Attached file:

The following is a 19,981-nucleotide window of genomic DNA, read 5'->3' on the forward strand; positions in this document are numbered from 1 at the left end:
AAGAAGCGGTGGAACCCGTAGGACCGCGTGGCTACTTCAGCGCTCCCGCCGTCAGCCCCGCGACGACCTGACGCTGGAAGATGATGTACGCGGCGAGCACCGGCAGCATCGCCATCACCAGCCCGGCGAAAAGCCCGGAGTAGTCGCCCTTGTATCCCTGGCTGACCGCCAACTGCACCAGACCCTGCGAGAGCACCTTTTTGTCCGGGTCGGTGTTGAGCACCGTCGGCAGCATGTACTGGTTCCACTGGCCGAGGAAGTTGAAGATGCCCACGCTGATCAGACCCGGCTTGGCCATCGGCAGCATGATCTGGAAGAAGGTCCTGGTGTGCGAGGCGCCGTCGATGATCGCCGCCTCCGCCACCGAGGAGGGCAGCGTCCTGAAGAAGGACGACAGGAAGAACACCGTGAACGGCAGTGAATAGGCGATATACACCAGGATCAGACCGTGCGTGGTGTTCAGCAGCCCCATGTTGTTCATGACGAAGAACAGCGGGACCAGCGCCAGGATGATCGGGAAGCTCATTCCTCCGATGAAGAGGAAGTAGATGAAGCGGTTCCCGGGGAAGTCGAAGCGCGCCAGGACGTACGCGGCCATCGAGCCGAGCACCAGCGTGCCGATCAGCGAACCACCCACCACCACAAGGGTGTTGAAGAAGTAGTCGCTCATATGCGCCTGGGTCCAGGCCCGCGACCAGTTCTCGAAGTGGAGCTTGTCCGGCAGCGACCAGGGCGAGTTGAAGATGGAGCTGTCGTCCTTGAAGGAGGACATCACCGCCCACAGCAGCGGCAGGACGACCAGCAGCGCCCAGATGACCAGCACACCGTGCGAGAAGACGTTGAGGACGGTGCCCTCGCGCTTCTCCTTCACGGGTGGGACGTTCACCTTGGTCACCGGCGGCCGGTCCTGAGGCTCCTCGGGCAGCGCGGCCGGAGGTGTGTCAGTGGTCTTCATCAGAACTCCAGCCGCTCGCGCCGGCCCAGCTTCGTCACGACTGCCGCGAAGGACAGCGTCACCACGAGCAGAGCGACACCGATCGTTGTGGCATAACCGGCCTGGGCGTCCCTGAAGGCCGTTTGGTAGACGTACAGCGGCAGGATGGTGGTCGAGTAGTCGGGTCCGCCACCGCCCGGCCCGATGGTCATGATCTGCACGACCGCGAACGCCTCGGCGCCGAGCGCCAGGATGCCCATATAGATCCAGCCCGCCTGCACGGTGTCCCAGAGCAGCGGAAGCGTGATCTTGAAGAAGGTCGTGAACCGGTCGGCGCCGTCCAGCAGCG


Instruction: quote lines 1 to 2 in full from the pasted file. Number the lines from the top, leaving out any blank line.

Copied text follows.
The following is a 19,981-nucleotide window of genomic DNA, read 5'->3' on the forward strand; positions in this document are numbered from 1 at the left end:
AAGAAGCGGTGGAACCCGTAGGACCGCGTGGCTACTTCAGCGCTCCCGCCGTCAGCCCCGCGACGACCTGACGCTGGAAGATGATGTACGCGGCGAGCACCGGCAGCATCGCCATCACCAGCCCGGCGAAAAGCCCGGAGTAGTCGCCCTTGTATCCCTGGCTGACCGCCAACTGCACCAGACCCTGCGAGAGCACCTTTTTGTCCGGGTCGGTGTTGAGCACCGTCGGCAGCATGTACTGGTTCCACTGGCCGAGGAAGTTGAAGATGCCCACGCTGATCAGACCCGGCTTGGCCATCGGCAGCATGATCTGGAAGAAGGTCCTGGTGTGCGAGGCGCCGTCGATGATCGCCGCCTCCGCCACCGAGGAGGGCAGCGTCCTGAAGAAGGACGACAGGAAGAACACCGTGAACGGCAGTGAATAGGCGATATACACCAGGATCAGACCGTGCGTGGTGTTCAGCAGCCCCATGTTGTTCATGACGAAGAACAGCGGGACCAGCGCCAGGATGATCGGGAAGCTCATTCCTCCGATGAAGAGGAAGTAGATGAAGCGGTTCCCGGGGAAGTCGAAGCGCGCCAGGACGTACGCGGCCATCGAGCCGAGCACCAGCGTGCCGATCAGCGAACCACCCACCACCACAAGGGTGTTGAAGAAGTAGTCGCTCATATGCGCCTGGGTCCAGGCCCGCGACCAGTTCTCGAAGTGGAGCTTGTCCGGCAGCGACCAGGGCGAGTTGAAGATGGAGCTGTCGTCCTTGAAGGAGGACATCACCGCCCACAGCAGCGGCAGGACGACCAGCAGCGCCCAGATGACCAGCACACCGTGCGAGAAGACGTTGAGGACGGTGCCCTCGCGCTTCTCCTTCACGGGTGGGACGTTCACCTTGGTCACCGGCGGCCGGTCCTGAGGCTCCTCGGGCAGCGCGGCCGGAGGTGTGTCAGTGGTCTTCATCAGAACTCCAGCCGCTCGCGCCGGCCCAGCTTCGTCACGACTGCCGCGAAGGACAGCGTCACCACGAGCAGAGCGACACCGATCGTTGTGGCATAACCGGCCTGGGCGTCCCTGAAGGCCGTTTGGTAGACGTACAGCGGCAGGATGGTGGTCGAGTAGTCGGGTCCGCCACCGCCCGGCCCGATGGTCATGATCTGCACGACCGCGAACGCCTCGGCGCCGAGCGCCAGGATGCCCATATAGATCCAGCCCGCCTGCACGGTGTCCCAGAGCAGCGGAAGCGTGATCTTGAAGAAGGTCGTGAACCGGTCGGCGCCGTCCAGCAGCG